Aerin Medical Inc., an Austin, Texas-based company focused on minimally invasive solutions for chronic nasal conditions, has won U.S. FDA clearance for the Rhinaer Stylus to treat chronic rhinitis.
The Rhinaer procedure aims to help nonallergic rhinitis patients by disrupting the signals that cause symptoms. The procedure can be performed under a local anesthetic in an ear, nose and throat (ENT) physician’s office, with no incisions and minimal discomfort.
Citing a journal article, the company placed the number of people in the U.S. suffering from nonallergic rhinitis at in excess of 30 million. Sufferers experience runny nose, postnasal drip, congestion, chronic cough and other symptoms.
Adil Fatakia, a rhinologist at West Jefferson Medical Center in Marrerro, La., explained that chronic rhinitis can have a huge impact on quality of life. “The Rhinaer procedure’s compelling clinical results, including its high responder rate, clean side effect profile and tolerability, make it a highly attractive option for my patients.”
Results from the prospective, multicenter pivotal clinical trial of the Rhinaer Stylus demonstrated meaningful benefits to patients. In the study, 96% of those treated with the procedure reported an improvement in their rhinitis symptoms at six months. In addition, symptoms improved on average by 61%. The procedure was safe and generally well-tolerated, with significant improvements seen in runny nose and postnasal drip.
“We use radiofrequency, which is a widely used technology in medical devices today … to disrupt the overproduction of mucus,” Fred Dinger, Aerin Medical’s president and CEO, told BioWorld. “We use our energy to go in and treat below the surface. We put our device on the surface of the nose … on what’s called the mucosal surface. And we treat below the mucosal surface.”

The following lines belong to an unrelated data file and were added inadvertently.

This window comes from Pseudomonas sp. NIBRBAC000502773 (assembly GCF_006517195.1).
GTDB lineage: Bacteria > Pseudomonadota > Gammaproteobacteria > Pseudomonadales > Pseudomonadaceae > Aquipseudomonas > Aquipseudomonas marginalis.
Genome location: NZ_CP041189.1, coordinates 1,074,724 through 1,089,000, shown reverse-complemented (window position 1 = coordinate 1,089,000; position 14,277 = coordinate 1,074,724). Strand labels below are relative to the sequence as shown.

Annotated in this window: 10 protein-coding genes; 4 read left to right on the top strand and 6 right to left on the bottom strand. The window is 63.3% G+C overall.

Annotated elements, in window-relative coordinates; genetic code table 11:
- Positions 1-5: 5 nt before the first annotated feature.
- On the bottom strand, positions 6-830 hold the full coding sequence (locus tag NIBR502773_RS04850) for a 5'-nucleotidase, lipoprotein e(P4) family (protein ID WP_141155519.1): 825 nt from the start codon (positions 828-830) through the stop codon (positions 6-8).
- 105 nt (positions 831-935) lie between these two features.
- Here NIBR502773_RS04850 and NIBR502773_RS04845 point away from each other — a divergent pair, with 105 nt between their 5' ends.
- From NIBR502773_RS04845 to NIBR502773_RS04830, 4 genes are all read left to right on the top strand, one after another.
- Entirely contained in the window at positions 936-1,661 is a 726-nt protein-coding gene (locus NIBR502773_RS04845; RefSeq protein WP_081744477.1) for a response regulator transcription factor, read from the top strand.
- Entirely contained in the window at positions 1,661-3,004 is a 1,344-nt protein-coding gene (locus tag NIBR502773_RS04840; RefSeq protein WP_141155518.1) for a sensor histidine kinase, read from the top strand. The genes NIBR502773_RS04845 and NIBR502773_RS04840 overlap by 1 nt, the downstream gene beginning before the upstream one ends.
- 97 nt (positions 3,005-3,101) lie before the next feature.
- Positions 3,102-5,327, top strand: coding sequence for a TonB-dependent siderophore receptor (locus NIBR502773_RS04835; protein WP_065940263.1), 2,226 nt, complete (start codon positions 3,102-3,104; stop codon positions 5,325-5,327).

As a result, the signals of mucus overproduction are disrupted, allowing the body to bring the production levels down to within normal amounts.
The product has been rolled out nationally to the company’s sales force as of February, Dinger added, noting that there are physicians purchasing and using the solution today.
“Right now, we’re 100% focused on the U.S.,” Dinger replied when asked about the potential for going to other geographies. However, the company has an interest in one day expanding its reach.
“More than 13,000 patients with nasal airway obstruction have now been treated with our first product, the Vivaer Stylus with the Aerin Console,” Dinger explained. “With the addition of the Rhinaer Stylus, we now offer ENT physicians a platform solution that can be used to improve the lives of the millions of patients suffering from chronic rhinitis.”
Dinger told BioWorld that patients have been extremely satisfied with Vivaer. “We’ve established hundreds of accounts across the U.S.,” he added. Early on, Rhinaer patients also have seen good results, comparable to what was seen in the clinical study.
Both procedures rely on the company’s proprietary temperature-controlled technology, which aims to provide a precise therapeutic effect while minimizing risk to surrounding tissue.
Over the next 12 to 18 months, the company will take its platform and develop solutions to bring procedures from the operating room to the physician’s office. Doing so can not only help in terms of saving health care costs, but also enhance the patient experience. “For the patient, it’s under an hour of time, where they drive themselves to and from the appointment [with] no downtime.”
In May 2019, the company said it had closed on a $50 million non-dilutive term loan agreement with Crg LP. Aerin received $35 million at closing and said it would gain an additional $15 million in two tranches upon achieving certain milestones. The company used roughly $16.5 million of these proceeds to retire its existing debt, with the remaining proceeds earmarked to accelerate Aerin's sales and marketing reach and product launch.
For its part, Neurent Medical Ltd., of Galway, Ireland, also is looking at rhinitis. It has developed a minimally invasive, hand-held radio-frequency device that aims to help surgeons treat patients in an office setting. In 2018, the company raised €9.3 million (US$10.4 million) in a series A funding round.
At the time, the company said the funding would go toward clinical trials and preparing for U.S. commercialization of the device. It also planned to create new positions within the company.